Last week Edinburgh Napier MSc Publishing students had the privilege of a visit from Tim Waterstone, Chancellor of Edinburgh Napier and founder of the bookstore chain that changed the face of bookselling in the UK. Our doors were extended to Alumni and members of SYP Scotland, making for an eclectic mix of faces, conversation and industry debate.
“The book market was waiting for change”
Founded in 1982, Waterstone’s (yes, it originally had an apostrophe!) was a major game changer in the UK, filling a niche where the industry had become complacent and self-pitying. Tim explained how, with as much nerve as nous, he had convinced publishers to change the way they interacted with booksellers in order to grow one of the most successful and well known chains in Britain.
With someone of Tim’s experience to hand, most of the audience were concerned with his opinions of the future, especially in the wake of his interview with The Telegraph, in which he suggests ebooks may go into decline. The digital revolution is still a hotly debated topic in the publishing world and, though many agree that digital is here to stay (whether we like it or not), the road to turning it into a successful medium is as yet unclear for many. The core messages that the discussions prompted centred around being cautious with the information we receive. Tim believes it is important for publishers to work with what they know rather than trying to predict the future. Whilst there are undoubtedly enormous changes ahead, no one really knows what they will be. Some genres, such as encyclopedias and academic writing are clearly thriving in the digital realm as it is appropriate for their constantly updating content. Others, such as trade fiction, struggle in places. When it comes to illustrated books and children’s picture books, print clearly dominates the market.
The end of the Net Book Agreement in 1997 (by which retail prices on publications were fixed), allows for a competitive price market – something that Waterstones didn’t have to worry about in its infancy. Excellent customer service and a range and variety of quality publications were the key to the chain’s success and growth, rather than undercutting prices as commonly seen today. The development of book stores into glorified coffee shops and lowering prices has kept many in business, but “companies try to do too many things”, spreading their resources too thinly.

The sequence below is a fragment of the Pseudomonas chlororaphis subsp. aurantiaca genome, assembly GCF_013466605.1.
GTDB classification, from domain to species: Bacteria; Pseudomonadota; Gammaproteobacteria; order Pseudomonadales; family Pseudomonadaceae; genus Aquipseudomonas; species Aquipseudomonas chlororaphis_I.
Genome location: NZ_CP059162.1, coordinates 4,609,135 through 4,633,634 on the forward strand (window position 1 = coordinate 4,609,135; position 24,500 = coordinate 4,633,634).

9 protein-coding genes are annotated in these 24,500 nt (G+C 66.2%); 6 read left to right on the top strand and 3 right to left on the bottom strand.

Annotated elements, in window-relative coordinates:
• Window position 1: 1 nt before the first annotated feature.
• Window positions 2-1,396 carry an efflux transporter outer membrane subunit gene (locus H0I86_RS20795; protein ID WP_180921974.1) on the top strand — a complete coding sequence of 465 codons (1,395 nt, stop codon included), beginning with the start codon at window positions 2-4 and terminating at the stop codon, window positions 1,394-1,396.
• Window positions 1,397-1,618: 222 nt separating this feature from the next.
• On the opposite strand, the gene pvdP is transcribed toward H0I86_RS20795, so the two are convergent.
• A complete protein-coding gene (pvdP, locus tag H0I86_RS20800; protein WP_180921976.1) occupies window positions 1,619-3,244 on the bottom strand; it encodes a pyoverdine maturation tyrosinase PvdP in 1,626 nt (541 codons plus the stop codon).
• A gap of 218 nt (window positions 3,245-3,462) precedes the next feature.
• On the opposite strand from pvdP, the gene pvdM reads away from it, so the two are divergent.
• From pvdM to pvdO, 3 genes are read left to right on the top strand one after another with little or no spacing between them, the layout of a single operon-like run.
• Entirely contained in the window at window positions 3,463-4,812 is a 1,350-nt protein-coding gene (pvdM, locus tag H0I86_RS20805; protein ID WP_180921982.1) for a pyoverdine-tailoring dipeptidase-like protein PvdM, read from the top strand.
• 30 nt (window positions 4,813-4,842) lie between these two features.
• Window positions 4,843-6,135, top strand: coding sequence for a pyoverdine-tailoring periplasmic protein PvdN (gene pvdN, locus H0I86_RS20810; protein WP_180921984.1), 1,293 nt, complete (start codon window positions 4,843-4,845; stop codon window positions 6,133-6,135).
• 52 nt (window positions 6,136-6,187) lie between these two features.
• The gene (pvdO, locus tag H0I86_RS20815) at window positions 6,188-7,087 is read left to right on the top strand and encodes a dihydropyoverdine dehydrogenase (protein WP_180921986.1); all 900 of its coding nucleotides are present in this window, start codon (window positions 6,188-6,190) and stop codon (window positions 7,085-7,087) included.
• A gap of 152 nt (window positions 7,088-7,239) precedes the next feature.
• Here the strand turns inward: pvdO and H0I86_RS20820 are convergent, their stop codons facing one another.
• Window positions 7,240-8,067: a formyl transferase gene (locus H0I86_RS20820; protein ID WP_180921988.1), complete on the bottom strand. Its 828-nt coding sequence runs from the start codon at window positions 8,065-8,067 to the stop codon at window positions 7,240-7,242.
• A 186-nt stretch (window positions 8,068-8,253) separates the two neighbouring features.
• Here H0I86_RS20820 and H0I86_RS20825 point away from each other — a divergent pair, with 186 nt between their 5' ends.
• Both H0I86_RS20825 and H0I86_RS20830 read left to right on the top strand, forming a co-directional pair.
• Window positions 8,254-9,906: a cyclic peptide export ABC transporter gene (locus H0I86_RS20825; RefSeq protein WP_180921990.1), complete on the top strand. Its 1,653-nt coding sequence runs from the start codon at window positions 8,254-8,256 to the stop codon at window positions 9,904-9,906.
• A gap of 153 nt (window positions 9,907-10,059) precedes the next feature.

As for the future of bookselling, the dependence on ecommerce and the continuing decline of high street stores may be starting to create a gap in the bricks-and-mortar market. As rents start to drop, real-world business models begin to look more profitable – so there is hope yet, not only for chains, but independent stores too. With Amazon currently dominating ebook and paperback sales, Tim was careful to point out that though they do provide an excellent service for consumers, publishers are starting to look back towards traditional booksellers as a means of distribution. High street stores allow for browsing and impulse buys (making up around 70% of sales), largely encouraged by direct interaction with a product. So, came the inevitable question from the audience, how can we improve the relationship between publishers and traditional booksellers?
“The wall has fallen down!”
The more publishers and booksellers can do to work together, the better. Tim advised that publishers need to do all they can to support independent booksellers if they want to maintain variety in their sales channels.
Queries came from: editors, who were encouraged to increase the physical quality of their books to make them collectable; publishers, who were encouraged to work more closely with booksellers and not to believe everything they read; students, who are entering the industry at an exciting time and should bring new ideas to the table, especially for digital content; authors, who were informed that Britain was the best place to be a potential author and that an agent is a really handy way of avoiding the slush pile.
As Tim spoke and discussed issues with various individuals, what became clear was the fact that this was a person who had dedicated his entire life to a love of books and literature and, while he may have left Waterstones behind, his passion for books will last forever.